Funded by: NIAAA NIH HHS: AA08492

    The Journal of biological chemistry 1993;268;2;1397-404

  • Nucleotide and predicted amino acid sequence of a cDNA clone encoding part of human transketolase.

    Abedinia M, Layfield R, Jones SM, Nixon PF and Mattick JS

    Department of Biochemistry, University of Queensland, Brisbane, Australia.

    Transketolase is a key enzyme in the pentose-phosphate pathway which has been implicated in the latent human genetic disease, Wernicke-Korsakoff syndrome. Here we report the cloning and partial characterisation of the coding sequences encoding human transketolase from a human brain cDNA library. The library was screened with oligonucleotide probes based on the amino acid sequence of proteolytic fragments of the purified protein. Northern blots showed that the transketolase mRNA is approximately 2.2 kb, close to the minimum expected, of which approximately 60% was represented in the largest cDNA clone. Sequence analysis of the transketolase coding sequences reveals a number of homologies with related enzymes from other species.

    Biochemical and biophysical research communications 1992;183;3;1159-66

  • Chromosomal location of the human transketolase gene.

    Lapsys NM, Layfield R, Baker E, Callen DF, Sutherland GR, Abedinia M, Nixon PF and Mattick JS

    Department of Cytogenetics and Molecular Genetics, Adelaide Children's Hospital, North Adelaide, Australia.

    The gene encoding the human transketolase enzyme (TKT) was localized by fluorescence in situ hybridization to normal and FRA3B human chromosomes. Southern blot analysis of a series of human x mouse and human x hamster hybrid cell lines confirmed this localisation. TKT maps to 3p14 and distal to FRA3B, localizing TKT to 3p14.3.

    Cytogenetics and cell genetics 1992;61;4;274-5

  • Transketolase from human leukocytes. Isolation, properties and induction of polyclonal antibodies.

    Mocali A and Paoletti F

    Istituto di Patologia Generale, Firenze, Italy.

    Transketolase has been purified for the first time from human leukocytes, according to a new procedure which consists of three conventional steps. The enzyme was finally detached from CM-cellulose by specific elution with a D-xylulose-5-phosphate/D-ribose-5-phosphate mixture and the isolated product exhibited a specific activity of about 10 units/mg protein at 37 degrees C. Transketolase preparations are contamination-free, except for a slight residual activity of phosphohexose isomerase. Kinetic constants for D-xylulose 5-phosphate and D-ribose 5-phosphate were found to be 0.19 mM and 0.63 mM, respectively. Pure transketolase migrates on SDS/PAGE as a single band, with a molecular mass of about 66 kDa. The isoelectrophoretic heterogeneity of transketolase was assessed either by activity staining or immunovisualization with anti-transketolase antisera, previously induced in rabbits. These techniques yielded two practically overlapping patterns consisting of 6-8 distinct bands within a pI range of 6.5-8.5. Both pure and crude transketolase preparations showed a similar heterogeneous profile, thus confirming the stability of the enzyme throughout purification. The occurrence of multiple enzyme forms in fresh human white cells has also been established by the analysis of transketolase in isolated populations of either lymphocytes or polymorphonuclear leukocytes, from individual healthy subjects.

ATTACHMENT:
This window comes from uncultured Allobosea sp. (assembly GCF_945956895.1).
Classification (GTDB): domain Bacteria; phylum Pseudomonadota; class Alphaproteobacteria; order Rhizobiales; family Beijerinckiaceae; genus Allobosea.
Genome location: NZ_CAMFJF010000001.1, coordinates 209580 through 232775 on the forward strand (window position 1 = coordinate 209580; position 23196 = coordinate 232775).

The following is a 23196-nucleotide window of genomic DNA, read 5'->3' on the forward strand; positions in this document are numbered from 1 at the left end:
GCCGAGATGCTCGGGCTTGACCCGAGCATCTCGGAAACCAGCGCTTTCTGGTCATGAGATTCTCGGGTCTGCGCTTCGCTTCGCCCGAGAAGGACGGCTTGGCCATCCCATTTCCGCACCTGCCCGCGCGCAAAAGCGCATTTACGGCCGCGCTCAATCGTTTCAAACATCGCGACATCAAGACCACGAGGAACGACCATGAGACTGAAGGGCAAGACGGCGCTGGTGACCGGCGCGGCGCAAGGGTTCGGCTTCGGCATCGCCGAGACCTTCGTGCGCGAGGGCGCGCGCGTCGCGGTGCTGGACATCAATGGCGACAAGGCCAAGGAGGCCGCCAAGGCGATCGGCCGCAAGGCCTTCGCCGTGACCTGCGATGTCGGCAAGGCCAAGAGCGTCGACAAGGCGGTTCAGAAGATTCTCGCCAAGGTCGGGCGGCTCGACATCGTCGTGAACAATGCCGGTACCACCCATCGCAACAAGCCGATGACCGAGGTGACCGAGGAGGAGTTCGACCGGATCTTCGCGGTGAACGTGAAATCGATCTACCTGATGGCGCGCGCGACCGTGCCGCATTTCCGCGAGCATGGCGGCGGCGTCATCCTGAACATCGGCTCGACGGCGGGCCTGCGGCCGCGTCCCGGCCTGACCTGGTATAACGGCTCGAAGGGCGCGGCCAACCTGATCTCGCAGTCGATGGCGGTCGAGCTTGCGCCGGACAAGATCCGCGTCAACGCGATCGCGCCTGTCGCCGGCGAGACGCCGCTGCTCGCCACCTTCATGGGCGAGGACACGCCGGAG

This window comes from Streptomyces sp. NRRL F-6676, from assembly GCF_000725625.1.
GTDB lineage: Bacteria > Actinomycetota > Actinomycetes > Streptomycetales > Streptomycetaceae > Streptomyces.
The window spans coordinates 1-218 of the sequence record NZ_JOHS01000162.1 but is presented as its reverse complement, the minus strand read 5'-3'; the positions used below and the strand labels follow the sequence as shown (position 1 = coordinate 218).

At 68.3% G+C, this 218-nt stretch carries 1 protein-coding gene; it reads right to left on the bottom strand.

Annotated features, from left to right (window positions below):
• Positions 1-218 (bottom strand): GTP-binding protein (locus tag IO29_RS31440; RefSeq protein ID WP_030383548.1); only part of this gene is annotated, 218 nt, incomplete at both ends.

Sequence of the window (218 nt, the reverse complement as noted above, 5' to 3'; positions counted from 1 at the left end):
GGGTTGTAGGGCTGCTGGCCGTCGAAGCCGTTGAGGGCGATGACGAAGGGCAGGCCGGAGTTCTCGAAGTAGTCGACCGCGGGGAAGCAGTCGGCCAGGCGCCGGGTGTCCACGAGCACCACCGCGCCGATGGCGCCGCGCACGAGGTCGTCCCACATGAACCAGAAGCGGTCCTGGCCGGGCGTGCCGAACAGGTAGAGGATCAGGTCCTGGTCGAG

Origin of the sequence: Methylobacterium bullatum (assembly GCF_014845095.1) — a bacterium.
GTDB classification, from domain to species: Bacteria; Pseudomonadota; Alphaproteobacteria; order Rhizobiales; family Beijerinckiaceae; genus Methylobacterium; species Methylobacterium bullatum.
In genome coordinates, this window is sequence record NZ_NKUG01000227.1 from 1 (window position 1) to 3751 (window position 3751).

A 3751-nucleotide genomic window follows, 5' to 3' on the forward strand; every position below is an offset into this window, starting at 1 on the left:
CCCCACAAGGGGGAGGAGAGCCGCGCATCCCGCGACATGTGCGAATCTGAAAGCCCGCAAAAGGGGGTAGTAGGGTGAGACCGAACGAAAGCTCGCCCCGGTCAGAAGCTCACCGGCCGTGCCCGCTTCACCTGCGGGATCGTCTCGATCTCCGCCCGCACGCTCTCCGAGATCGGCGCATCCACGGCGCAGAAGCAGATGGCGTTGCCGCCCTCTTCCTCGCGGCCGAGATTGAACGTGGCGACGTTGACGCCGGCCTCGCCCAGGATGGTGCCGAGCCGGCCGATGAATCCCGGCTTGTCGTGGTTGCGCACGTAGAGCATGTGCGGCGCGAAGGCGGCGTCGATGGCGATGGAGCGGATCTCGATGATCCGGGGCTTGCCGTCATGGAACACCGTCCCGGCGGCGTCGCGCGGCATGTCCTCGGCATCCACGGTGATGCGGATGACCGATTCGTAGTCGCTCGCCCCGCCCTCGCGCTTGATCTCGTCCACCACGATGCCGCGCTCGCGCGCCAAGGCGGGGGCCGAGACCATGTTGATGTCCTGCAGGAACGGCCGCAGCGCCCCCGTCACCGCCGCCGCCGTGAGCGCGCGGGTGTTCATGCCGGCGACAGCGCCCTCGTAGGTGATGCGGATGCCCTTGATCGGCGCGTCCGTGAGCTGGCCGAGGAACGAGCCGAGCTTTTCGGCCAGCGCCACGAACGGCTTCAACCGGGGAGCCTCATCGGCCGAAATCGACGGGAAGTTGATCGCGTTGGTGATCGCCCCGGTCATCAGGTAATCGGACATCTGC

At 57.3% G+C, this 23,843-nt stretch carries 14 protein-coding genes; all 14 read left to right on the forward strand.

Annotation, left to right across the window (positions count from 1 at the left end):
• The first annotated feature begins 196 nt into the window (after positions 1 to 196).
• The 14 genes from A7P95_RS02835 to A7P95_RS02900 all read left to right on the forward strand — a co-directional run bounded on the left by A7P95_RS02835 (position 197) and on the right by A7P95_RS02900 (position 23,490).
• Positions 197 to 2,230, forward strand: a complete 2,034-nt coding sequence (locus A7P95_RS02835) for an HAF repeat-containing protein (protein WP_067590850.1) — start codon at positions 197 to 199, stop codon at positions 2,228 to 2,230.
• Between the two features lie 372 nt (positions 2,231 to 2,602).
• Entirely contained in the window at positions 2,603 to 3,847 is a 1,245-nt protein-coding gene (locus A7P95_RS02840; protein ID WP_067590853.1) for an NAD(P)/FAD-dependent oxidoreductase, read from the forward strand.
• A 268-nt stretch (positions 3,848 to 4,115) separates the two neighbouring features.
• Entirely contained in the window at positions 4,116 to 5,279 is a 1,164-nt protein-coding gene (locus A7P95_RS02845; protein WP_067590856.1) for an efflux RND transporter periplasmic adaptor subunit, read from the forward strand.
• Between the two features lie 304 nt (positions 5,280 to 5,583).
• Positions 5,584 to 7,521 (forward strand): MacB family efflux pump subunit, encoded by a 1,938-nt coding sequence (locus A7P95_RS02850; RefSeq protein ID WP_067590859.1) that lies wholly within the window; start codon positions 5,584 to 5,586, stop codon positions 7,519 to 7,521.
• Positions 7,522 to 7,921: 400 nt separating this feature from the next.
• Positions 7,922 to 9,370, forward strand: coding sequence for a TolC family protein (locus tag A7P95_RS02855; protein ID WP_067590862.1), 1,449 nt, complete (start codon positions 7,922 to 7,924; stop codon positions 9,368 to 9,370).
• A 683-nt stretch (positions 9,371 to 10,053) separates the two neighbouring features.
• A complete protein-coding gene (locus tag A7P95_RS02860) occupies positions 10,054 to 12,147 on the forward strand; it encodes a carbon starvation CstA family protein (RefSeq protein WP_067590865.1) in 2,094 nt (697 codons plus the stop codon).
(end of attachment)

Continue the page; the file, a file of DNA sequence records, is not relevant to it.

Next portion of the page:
European journal of biochemistry 1989;180;1;213-9

Gene lists (5)

Gene List Source Species Name Description Gene count
L00000009 G2C Homo sapiens Human PSD Human orthologues of mouse PSD adapted from Collins et al (2006) 1080
L00000011 G2C Homo sapiens Human clathrin Human orthologues of mouse clathrin coated vesicle genes adapted from Collins et al (2006) 150
L00000012 G2C Homo sapiens Human Synaptosome Human orthologues of mouse synaptosome adapted from Collins et al (2006) 152
L00000016 G2C Homo sapiens Human PSP Human orthologues of mouse PSP adapted from Collins et al (2006) 1121
L00000069 G2C Homo sapiens BAYES-COLLINS-HUMAN-PSD-FULL Human cortex biopsy PSD full list 1461
© G2C 2014. The Genes to Cognition Programme received funding from The Wellcome Trust and the EU FP7 Framework Programmes:
EUROSPIN (FP7-HEALTH-241498), SynSys (FP7-HEALTH-242167) and GENCODYS (FP7-HEALTH-241995).